A Calgary pastor has been sentenced to 60 days in jail for his role in protests against COVID-19 public health measures that blocked Alberta’s main border crossing between Canada and the United States for more than two weeks.
But a judge in Lethbridge, Alta., gave Artur Pawlowski 60 days credit for time he had already served.
Judge Gordon Krinke said Monday that Pawlowski was not involved in planning the so-called “Freedom Convoy” and did not play a major role in its appearance at the border blockade.
“Probation would serve no useful purpose as the accused does not believe he has done anything wrong. He is not sorry for the harm he has caused,” Krinke of the Alberta Court of Justice said in his decision.
“Both the Crown and the defense propose a period of imprisonment and I accept that. A period of imprisonment is required to achieve the objectives of denunciation and deterrence.”
In May, Pawlowski was found guilty of mischief and violating a release order for his role in the blockade at the Coutts, Alta., border crossing in early 2022.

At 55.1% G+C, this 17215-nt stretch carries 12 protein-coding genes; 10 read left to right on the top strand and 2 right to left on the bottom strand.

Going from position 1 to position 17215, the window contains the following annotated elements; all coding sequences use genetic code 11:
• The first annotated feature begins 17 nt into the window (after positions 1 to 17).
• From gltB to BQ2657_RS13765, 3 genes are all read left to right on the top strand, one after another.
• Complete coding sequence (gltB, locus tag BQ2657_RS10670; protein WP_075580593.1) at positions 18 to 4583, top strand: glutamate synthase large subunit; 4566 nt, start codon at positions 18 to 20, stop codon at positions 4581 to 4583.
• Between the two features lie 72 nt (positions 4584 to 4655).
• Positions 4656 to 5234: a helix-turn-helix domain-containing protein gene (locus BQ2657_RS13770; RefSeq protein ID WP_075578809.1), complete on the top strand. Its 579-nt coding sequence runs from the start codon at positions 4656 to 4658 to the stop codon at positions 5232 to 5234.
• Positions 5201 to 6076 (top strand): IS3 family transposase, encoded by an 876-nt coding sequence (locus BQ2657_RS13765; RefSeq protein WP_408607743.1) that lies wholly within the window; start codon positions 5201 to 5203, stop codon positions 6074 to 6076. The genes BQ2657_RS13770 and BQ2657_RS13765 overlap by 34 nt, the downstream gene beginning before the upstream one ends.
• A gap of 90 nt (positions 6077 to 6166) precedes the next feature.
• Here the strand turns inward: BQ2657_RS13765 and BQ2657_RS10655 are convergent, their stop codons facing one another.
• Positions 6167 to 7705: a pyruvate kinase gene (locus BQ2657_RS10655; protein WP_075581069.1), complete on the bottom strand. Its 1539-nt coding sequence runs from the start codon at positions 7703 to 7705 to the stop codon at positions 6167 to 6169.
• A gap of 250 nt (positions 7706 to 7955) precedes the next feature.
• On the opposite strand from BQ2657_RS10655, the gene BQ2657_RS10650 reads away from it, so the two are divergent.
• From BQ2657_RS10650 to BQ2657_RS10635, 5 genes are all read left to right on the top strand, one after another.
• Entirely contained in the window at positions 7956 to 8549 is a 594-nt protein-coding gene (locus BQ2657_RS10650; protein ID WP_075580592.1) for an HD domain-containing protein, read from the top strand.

The Crown had asked for a sentence of eight to 10 months, while defense lawyers asked for time served.
During the trial, prosecutors said Pawlowski’s impassioned speech to the truckers fanned the flames of the riot and convinced them to stay longer.
“This case is not about freedom of religion or freedom of speech. This case is a simple criminal case,” said prosecutor Steven Johnston.
“All protests have to take place within the rule of law. As an individual, you don’t get to choose which laws to follow.”
Sarah Miller, Pawlowski’s attorney, said her client “had already served a significant sentence.”
More than 200 supporters gathered outside the courthouse in Lethbridge, Alta., with some chanting “hold the line.”